Linear Tracking Lives: As a kid, what are some of your fondest memories of listening to John Peel's show? Paul Court: I started listening to the show in 1978. Radio One used to turn into Radio Two in the evening and then revert back to Radio One at ten for the John Peel show, so it really felt like a visit to some secret, cut-off place. I loved all the post-punk stuff coming through in '78/'79. Lots of melody and experimentation creeping in. I'd listen in bed and would normally fall asleep before the end and wake up in the early hours wondering why the fuck he was playing Leo Sayer, before realising it had gone back to Radio Two and some truckers request show was on, and that I'd missed the next installment of Sir Henry at Rawlinson End or the final song in a Spizzenergi session.
LTL: What do you think made Peel so good at what he did? Paul: I think because he was just left alone to get on with it, which fortunately meant giving the underdogs and outsiders a chance.
LTL: What standout Peel Sessions do you recall from other bands? Paul: Loads of different contrasting stuff, such as The Birthday Party and Helen and The Horns. He played a lot of stuff that I really disliked to begin with, but couldn't stop thinking about the next day, so I would tune in wondering if he'd play it again that night, subsequently becoming a big fan -- The Birthday Party, The Fall, etc. I loved the first few Mary Chain sessions.
LTL: For many reasons, 1986 must have been such an exciting time for the Primitives. It was also the first of three consecutive years the band appeared on Peel's Festive 50, and in the fall you recorded your first of three Peel Sessions. What was it like going into the studio and then hearing yourselves on the program? Is there a particular song or session that really stands out in your mind? Paul: The studio was at Maida Vale in London. It was an ornate single story cake of a building with studios below the ground. It felt very much like being in the 1930s down there -- I don't think much had been altered since then. The first couple of sessions we did were produced by Dale Griffin, the drummer from Mott The Hoople. You could tell he wasn't best pleased having to record all these musically inept bands. I remember him saying the guitar jangle on the chorus of "Stop Killing Me" didn't fit, but I refused to change it because that was what I played. Eventually he conceded that it sort of worked. When we went back for a second session he was a bit friendlier and told us we'd improved. Hearing the session on the radio was a massive thrill. It would take a few weeks for it to appear on the show and they wouldn't let you take a tape away, so you couldn't really remember how it sounded. This was our first John Peel session. [sends YouTube link]
LTL: More than a quarter century after the band's days on Lazy Records, the Primitives have returned to its indie roots with 'Spin-O-Rama' on Elefant Records. What do you think John Peel would have thought about that? Paul: Hard to say really. I'd like to think he'd show some small acknowledgment, but his thing was always about the new young upstarts.
If you have heard 'Spin-O-Rama,' I think you'll agree Paul is being far too modest with that last answer. So, I'll say it: Peel would approve. If you haven't heard the new one yet, check out a few of the new songs here. Then buy it on LP or CD. For more of the Primitives, listen to the band's second Peel Session (and my favorite of the three) from the spring of '87. Songs include "She Don't Need You," "Ocean Blue," "Everything's Shining Bright" and "Dream Walk Baby." It's nine minutes of pop perfection.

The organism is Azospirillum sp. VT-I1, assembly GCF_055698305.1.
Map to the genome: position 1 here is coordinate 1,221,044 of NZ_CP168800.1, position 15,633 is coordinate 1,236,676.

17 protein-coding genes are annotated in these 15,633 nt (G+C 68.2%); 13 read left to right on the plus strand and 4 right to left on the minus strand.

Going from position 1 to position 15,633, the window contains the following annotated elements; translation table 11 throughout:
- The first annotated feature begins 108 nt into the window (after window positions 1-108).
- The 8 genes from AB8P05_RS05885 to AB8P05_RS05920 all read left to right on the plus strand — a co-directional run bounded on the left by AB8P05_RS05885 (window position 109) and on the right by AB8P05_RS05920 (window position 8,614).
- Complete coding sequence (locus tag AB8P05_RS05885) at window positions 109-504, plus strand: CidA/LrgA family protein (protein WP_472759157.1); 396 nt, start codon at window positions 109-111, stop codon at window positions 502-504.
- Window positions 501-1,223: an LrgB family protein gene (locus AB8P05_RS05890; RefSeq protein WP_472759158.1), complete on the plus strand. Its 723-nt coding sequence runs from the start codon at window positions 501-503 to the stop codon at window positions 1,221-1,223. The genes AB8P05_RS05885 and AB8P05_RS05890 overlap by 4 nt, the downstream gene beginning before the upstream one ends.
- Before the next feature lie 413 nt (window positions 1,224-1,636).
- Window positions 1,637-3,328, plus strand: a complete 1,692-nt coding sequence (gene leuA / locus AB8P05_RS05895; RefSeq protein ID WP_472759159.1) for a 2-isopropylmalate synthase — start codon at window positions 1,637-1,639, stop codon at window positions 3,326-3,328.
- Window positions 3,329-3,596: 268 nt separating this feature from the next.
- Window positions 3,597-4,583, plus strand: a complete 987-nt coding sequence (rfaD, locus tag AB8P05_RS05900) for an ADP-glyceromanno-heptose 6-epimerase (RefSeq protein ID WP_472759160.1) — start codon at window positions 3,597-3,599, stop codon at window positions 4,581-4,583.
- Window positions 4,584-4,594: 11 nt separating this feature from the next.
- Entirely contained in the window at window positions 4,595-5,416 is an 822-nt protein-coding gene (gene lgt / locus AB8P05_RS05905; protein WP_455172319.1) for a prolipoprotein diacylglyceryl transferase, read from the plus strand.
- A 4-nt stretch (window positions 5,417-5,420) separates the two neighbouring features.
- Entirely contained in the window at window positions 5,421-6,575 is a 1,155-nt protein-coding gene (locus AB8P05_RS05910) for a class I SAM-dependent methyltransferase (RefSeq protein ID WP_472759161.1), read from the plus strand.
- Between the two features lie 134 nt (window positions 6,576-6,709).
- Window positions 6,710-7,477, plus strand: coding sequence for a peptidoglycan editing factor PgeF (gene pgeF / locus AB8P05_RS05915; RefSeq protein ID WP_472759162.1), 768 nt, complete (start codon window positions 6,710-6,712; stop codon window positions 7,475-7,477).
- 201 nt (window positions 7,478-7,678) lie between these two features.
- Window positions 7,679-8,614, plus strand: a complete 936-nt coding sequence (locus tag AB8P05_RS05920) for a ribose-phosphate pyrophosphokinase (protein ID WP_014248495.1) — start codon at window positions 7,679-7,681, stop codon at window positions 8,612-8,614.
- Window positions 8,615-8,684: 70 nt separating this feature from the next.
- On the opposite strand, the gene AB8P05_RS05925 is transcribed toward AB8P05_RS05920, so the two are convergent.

This very grateful fan would like to thank Mr. Court for taking the time. Thrill of my life.
Better to be remembered for your worst work than to not be remembered at all, I suppose, but long before "Walk Like an Egyptian" the Bangles had a wonderful run as part of Los Angeles' Paisley Underground scene. My favorite moment for the band was the self-titled EP in 1982, but today let's go back to the very beginning for a really fun single. This self-released 7" from 1981 was when they were a trio of Susanna Hoffs and sisters Vicki and Debbi Peterson. They called themselves the Bangs at the time and, like the aforementioned EP and even the full-length debut 'All Over the Place,' this recording isn't all mucked up with the slick radio-friendly '80s production that plagued Bangles' later work. It's merely perfect pop. Vicki wrote the A-side. The B-side was co-written by David Roback, Susanna and Vicki. If you're into Paisley Underground, you may recognize Roback's name from Rain Parade... a band that deserves its own post very soon.
When it comes to Jim Noir, my barometer is completely broken. I have no idea if the announcement of a new album is met with excitement by legions of loyal fans... or if it's me and one other guy... and that other guy is Noir's black-sheep uncle. I'm really hoping there are lots of us gearing up to get 'The Finnish Line,' out next month, and, in the meantime, you can get a free download of "The Broadway Jets" from the impending release.
Here in America, Noir's brand of psychedelic pop became a tough find when he and Barsuk Records parted ways after his second album came out in 2008, but I'm here to tell you the search for the more recent import 'Jimmy's Show,' as well as the slew of self-released Noir Club EPs, are worth the additional labor. I'm going to include a song from each of Noir's first two albums, as well as a video from his 2012 album to help you find your way. You may discover the sounds of a Brian Wilson or a Nilsson, but with the British sensibility of a Robyn Hitchcock in there, too.